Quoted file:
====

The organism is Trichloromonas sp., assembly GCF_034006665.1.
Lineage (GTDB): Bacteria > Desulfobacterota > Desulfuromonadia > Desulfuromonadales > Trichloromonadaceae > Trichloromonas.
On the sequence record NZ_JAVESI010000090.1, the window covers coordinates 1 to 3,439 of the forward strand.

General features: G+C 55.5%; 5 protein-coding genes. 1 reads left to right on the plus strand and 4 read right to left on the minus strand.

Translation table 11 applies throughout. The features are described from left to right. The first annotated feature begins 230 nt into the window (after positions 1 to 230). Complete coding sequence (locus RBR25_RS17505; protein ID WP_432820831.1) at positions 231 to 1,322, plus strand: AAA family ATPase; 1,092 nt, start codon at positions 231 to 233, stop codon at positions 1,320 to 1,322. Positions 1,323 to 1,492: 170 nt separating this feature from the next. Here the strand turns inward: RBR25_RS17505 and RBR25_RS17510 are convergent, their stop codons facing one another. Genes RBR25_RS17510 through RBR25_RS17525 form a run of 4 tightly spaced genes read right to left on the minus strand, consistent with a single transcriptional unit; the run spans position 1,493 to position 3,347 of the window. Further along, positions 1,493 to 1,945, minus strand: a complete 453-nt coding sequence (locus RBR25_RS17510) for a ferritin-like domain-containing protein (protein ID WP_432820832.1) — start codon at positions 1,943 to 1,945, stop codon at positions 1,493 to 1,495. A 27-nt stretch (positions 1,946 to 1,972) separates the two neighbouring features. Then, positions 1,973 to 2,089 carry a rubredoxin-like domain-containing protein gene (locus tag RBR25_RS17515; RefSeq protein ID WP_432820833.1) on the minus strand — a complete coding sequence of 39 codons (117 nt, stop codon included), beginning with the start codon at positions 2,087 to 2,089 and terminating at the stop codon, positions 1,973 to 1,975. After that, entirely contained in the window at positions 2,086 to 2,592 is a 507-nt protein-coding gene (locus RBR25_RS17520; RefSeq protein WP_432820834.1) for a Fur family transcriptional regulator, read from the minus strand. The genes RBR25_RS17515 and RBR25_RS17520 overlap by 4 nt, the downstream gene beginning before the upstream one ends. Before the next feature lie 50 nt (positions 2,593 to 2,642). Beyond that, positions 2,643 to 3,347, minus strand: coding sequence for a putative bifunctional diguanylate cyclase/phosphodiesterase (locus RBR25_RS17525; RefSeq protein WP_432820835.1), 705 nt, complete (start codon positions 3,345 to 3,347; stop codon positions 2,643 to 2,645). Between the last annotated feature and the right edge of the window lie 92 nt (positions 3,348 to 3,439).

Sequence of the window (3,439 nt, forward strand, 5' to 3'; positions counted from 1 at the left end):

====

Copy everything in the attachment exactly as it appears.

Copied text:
The organism is Trichloromonas sp., assembly GCF_034006665.1.
Lineage (GTDB): Bacteria > Desulfobacterota > Desulfuromonadia > Desulfuromonadales > Trichloromonadaceae > Trichloromonas.
On the sequence record NZ_JAVESI010000090.1, the window covers coordinates 1 to 3,439 of the forward strand.

General features: G+C 55.5%; 5 protein-coding genes. 1 reads left to right on the plus strand and 4 read right to left on the minus strand.

Translation table 11 applies throughout. The features are described from left to right. The first annotated feature begins 230 nt into the window (after positions 1 to 230). Complete coding sequence (locus RBR25_RS17505; protein ID WP_432820831.1) at positions 231 to 1,322, plus strand: AAA family ATPase; 1,092 nt, start codon at positions 231 to 233, stop codon at positions 1,320 to 1,322. Positions 1,323 to 1,492: 170 nt separating this feature from the next. Here the strand turns inward: RBR25_RS17505 and RBR25_RS17510 are convergent, their stop codons facing one another. Genes RBR25_RS17510 through RBR25_RS17525 form a run of 4 tightly spaced genes read right to left on the minus strand, consistent with a single transcriptional unit; the run spans position 1,493 to position 3,347 of the window. Further along, positions 1,493 to 1,945, minus strand: a complete 453-nt coding sequence (locus RBR25_RS17510) for a ferritin-like domain-containing protein (protein ID WP_432820832.1) — start codon at positions 1,943 to 1,945, stop codon at positions 1,493 to 1,495. A 27-nt stretch (positions 1,946 to 1,972) separates the two neighbouring features. Then, positions 1,973 to 2,089 carry a rubredoxin-like domain-containing protein gene (locus tag RBR25_RS17515; RefSeq protein ID WP_432820833.1) on the minus strand — a complete coding sequence of 39 codons (117 nt, stop codon included), beginning with the start codon at positions 2,087 to 2,089 and terminating at the stop codon, positions 1,973 to 1,975. After that, entirely contained in the window at positions 2,086 to 2,592 is a 507-nt protein-coding gene (locus RBR25_RS17520; RefSeq protein WP_432820834.1) for a Fur family transcriptional regulator, read from the minus strand. The genes RBR25_RS17515 and RBR25_RS17520 overlap by 4 nt, the downstream gene beginning before the upstream one ends. Before the next feature lie 50 nt (positions 2,593 to 2,642). Beyond that, positions 2,643 to 3,347, minus strand: coding sequence for a putative bifunctional diguanylate cyclase/phosphodiesterase (locus RBR25_RS17525; RefSeq protein WP_432820835.1), 705 nt, complete (start codon positions 3,345 to 3,347; stop codon positions 2,643 to 2,645). Between the last annotated feature and the right edge of the window lie 92 nt (positions 3,348 to 3,439).

Sequence of the window (3,439 nt, forward strand, 5' to 3'; positions counted from 1 at the left end):